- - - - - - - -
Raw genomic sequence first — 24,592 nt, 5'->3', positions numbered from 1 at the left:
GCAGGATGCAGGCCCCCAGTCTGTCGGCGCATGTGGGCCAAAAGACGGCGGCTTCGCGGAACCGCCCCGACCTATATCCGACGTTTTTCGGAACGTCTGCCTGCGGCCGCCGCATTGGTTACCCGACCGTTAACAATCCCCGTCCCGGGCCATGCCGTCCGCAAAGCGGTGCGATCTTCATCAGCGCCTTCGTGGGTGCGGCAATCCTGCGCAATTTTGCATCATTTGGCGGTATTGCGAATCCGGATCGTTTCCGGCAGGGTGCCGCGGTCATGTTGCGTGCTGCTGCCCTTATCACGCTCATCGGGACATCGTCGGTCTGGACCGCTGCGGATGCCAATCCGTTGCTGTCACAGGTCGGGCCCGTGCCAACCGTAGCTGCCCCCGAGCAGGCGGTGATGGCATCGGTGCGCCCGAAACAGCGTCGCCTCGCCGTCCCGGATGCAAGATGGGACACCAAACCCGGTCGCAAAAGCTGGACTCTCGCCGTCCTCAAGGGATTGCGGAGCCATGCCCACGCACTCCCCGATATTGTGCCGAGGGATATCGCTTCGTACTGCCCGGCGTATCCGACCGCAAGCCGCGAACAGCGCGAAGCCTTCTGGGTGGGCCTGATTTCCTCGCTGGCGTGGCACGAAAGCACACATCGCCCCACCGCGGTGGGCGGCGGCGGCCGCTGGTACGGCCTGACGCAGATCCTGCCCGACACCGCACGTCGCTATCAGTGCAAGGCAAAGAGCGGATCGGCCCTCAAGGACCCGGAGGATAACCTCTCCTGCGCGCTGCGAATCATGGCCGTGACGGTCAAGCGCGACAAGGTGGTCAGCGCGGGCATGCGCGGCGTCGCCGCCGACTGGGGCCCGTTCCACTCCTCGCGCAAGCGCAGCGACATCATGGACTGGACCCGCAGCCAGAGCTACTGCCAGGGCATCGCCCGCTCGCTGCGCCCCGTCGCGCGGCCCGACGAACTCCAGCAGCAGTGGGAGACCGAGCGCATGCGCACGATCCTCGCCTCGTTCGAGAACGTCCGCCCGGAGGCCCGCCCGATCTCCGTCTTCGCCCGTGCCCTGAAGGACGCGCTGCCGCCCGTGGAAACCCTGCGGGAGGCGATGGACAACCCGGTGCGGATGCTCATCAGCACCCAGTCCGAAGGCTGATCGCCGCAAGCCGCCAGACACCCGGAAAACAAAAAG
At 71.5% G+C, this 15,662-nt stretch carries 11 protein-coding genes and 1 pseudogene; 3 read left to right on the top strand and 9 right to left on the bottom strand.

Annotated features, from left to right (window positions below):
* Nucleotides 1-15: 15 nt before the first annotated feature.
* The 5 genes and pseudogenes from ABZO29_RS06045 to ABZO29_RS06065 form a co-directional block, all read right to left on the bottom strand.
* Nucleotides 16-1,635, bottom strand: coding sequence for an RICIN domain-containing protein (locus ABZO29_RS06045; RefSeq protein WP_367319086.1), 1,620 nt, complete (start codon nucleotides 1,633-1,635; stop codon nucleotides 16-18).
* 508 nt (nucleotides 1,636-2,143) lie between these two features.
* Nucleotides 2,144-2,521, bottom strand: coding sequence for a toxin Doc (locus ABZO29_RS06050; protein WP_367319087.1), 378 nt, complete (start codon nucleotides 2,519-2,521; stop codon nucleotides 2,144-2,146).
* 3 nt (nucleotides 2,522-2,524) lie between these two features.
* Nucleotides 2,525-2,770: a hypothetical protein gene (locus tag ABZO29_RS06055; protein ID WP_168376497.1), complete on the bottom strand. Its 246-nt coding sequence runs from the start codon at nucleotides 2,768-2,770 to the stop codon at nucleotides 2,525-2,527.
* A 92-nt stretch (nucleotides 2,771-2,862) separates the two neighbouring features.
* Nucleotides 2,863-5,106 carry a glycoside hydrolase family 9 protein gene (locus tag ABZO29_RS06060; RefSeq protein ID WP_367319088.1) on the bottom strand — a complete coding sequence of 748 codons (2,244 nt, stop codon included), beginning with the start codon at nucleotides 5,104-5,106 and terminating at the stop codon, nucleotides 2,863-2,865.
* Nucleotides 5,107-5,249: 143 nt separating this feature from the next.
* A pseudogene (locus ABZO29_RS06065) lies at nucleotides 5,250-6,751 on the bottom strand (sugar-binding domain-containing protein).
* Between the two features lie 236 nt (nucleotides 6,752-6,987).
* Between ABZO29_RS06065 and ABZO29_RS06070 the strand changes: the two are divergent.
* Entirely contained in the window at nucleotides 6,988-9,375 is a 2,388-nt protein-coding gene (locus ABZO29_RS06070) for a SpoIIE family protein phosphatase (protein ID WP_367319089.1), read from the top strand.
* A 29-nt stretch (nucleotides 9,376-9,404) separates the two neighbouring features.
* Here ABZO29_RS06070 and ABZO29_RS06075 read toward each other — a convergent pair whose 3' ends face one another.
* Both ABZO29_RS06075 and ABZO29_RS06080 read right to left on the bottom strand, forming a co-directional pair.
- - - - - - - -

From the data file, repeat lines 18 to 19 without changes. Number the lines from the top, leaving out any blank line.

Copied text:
* Entirely contained in the window at nucleotides 6,988-9,375 is a 2,388-nt protein-coding gene (locus ABZO29_RS06070) for a SpoIIE family protein phosphatase (protein ID WP_367319089.1), read from the top strand.
* A 29-nt stretch (nucleotides 9,376-9,404) separates the two neighbouring features.